The Mysterious Case Of The Disappearing Doctors
Religion & Liberty Online

The Mysterious Case Of The Disappearing Doctors

No, it’s not a Sherlock Holmes book. It’s reality: American is losing doctors.

When most of us have a medical concern, our first “line of defense” is the family physician: that person who checks our blood pressure, keeps on eye on our weight, looks in our ears and our throat for infections, and does our annual physicals. And it’s these doctors that are becoming scarce.

In American Spectator, Acton Research Fellow Jonathan Witt takes a look at this issue.

My brother-in-law Bruce Woodall, a physician who has worked stateside and in the developing world, gave me another way to understand this response. Those who go into family medicine, he said, often have an independent and entrepreneurial streak. They have visions of owning a family practice one day and aren’t attracted to the idea of simply working for the government. But increasingly, that’s what family medicine in the United States amounts to. The result is that an increasing number of physicians who can leave, do.

Self-interested alarm is a rational response to this trend, since we already face a physician shortage, but so too is moral outrage on behalf of physicians. Medical students work extraordinarily hard for years, risking enormous personal and financial capital to become professional healers. How has the political establishment responded to this courage, perseverance, and sacrifice? By subjecting the working lives of doctors to the regulatory whims of political insiders and bureaucrats.

Witt says we are facing some hard economic truths that the creators of Obamacare seemed to have overlooked when coming up with their vast scheme of health-care-for-all:

…the architects of Obamacare also included provisions in the act to push all of those stingy employers to give their workers more expansive and expensive healthcare plans than before.

But if that economic logic made sense, it would follow that legislators should also pass a federal edict forbidding private employers from cutting employee salaries, while simultaneously pushing them to give all their workers a nice fat pay raise. The reason none of these strategies would effectively promote the common good stems from a stubborn truth of economics: artificially propping up or boosting worker compensation by government edict leaves businesses unable to afford as many workers. The result is unemployment.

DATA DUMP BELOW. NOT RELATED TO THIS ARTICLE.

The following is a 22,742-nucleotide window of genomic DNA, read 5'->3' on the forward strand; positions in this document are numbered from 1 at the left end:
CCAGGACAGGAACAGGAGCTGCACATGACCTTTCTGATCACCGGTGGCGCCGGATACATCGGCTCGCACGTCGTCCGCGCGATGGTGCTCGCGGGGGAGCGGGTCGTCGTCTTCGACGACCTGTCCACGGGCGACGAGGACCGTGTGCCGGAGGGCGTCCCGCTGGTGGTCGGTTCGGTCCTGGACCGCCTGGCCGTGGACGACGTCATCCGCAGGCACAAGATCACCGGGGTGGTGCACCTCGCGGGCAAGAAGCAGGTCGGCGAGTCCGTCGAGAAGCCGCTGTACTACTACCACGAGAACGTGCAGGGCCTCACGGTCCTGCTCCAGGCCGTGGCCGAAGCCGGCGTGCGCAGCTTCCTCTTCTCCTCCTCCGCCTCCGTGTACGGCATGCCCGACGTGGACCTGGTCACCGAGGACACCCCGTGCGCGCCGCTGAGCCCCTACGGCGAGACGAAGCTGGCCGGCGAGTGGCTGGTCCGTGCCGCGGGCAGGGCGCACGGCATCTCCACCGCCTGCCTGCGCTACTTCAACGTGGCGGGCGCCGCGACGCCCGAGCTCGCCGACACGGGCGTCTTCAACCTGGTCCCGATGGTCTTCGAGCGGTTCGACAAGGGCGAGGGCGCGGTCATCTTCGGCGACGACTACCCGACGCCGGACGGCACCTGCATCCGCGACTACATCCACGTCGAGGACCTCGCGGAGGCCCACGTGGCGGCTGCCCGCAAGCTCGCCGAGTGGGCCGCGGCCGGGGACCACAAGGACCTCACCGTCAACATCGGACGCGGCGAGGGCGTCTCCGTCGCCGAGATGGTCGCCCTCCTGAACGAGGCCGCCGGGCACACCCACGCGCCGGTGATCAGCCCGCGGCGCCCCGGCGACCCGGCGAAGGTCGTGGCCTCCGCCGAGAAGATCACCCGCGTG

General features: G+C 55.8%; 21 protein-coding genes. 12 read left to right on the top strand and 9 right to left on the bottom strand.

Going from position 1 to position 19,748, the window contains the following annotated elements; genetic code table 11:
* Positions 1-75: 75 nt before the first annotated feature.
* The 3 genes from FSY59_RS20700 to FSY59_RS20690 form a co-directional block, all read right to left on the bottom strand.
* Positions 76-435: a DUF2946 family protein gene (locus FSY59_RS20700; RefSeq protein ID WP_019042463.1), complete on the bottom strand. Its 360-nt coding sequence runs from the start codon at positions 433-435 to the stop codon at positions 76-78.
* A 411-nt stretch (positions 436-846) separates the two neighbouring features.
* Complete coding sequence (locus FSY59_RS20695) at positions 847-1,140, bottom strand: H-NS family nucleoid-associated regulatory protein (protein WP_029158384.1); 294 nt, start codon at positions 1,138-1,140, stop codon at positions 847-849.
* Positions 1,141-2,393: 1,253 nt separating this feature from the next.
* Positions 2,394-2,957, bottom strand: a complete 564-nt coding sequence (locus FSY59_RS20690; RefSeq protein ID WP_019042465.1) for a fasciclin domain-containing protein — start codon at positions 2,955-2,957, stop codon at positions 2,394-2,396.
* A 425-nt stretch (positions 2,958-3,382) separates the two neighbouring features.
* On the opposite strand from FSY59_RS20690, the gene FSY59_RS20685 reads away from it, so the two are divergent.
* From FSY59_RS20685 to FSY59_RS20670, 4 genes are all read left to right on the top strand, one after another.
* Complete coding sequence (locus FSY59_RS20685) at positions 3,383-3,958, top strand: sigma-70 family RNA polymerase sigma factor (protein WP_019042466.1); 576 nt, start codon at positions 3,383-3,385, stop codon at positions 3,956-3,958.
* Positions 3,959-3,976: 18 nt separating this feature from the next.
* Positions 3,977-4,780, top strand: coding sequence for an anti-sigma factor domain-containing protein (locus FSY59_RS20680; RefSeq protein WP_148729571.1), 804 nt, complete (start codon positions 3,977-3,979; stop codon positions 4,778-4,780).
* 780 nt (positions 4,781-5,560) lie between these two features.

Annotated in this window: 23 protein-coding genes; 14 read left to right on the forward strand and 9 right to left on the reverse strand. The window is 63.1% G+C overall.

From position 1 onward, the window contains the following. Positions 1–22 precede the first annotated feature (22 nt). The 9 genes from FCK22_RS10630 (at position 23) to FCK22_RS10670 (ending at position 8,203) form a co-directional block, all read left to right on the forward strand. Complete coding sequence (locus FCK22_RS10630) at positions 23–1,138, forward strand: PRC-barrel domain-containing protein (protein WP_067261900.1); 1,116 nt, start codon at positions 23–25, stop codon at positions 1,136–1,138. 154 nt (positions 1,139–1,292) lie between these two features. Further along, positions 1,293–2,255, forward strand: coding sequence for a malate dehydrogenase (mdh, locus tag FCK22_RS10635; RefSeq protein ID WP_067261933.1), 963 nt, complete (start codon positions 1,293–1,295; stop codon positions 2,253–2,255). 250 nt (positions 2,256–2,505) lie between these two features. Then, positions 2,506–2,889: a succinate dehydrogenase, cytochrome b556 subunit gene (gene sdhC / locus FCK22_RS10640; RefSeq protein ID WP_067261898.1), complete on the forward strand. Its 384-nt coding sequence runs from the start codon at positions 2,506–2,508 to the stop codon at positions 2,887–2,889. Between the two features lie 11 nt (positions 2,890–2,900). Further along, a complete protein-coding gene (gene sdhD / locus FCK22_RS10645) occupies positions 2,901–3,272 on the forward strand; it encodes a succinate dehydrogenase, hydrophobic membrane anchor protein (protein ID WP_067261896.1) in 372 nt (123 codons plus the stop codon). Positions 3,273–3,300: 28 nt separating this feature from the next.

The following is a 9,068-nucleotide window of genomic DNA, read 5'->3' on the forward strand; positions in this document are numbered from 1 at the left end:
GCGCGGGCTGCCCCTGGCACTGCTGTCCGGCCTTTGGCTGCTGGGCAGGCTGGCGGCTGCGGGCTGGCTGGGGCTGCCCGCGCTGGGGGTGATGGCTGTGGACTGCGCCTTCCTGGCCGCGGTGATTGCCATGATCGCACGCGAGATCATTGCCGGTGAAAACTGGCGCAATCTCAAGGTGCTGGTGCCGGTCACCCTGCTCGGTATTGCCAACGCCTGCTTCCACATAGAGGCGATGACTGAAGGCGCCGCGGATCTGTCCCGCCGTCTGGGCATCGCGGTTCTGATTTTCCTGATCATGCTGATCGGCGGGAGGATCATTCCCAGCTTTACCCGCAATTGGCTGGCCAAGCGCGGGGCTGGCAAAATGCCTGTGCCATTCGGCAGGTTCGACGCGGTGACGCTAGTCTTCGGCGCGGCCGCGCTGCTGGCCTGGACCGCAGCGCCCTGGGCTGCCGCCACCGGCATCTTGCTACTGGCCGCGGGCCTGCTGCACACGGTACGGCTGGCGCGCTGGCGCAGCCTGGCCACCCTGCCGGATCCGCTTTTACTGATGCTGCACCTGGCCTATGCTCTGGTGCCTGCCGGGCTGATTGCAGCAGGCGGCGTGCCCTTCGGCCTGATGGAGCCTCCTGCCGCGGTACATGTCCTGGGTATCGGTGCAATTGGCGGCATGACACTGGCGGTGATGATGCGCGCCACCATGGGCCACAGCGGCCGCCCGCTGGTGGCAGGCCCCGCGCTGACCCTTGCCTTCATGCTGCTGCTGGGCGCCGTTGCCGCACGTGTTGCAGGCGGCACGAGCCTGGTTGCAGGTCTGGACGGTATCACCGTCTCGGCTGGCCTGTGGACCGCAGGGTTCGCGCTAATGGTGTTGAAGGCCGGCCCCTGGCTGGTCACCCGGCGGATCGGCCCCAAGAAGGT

Some are further concerned that interstate competition would debase the entire health insurance industry, but think about other industries. Free competition has led to continued improvements in cell phone technology, automobile rental, restaurant service, and on and on the list could go. It’s the difference between the service you get from Apple or Chick-fil-A versus the take-a-number bureaucratic shuffle you experience at the Department of Motor Vehicles. The first two are sharpened by competition, the latter shielded from it.

Lack of competition leads to lack of quality and value, Witt says…and less doctors. Obamacare may be a vision of health care for all, but who’s going to be listening on the other end of the stethoscope? Do we want compassionate and virtuous doctors caring for us, or bureaucratic wonks loaded down with paperwork and regulations?

Read “Doctors Disappear: the Unaffordable Health Act comes through” at American Spectator.


Elise Hilton

Communications Specialist at Acton Institute. M.A. in World Religions.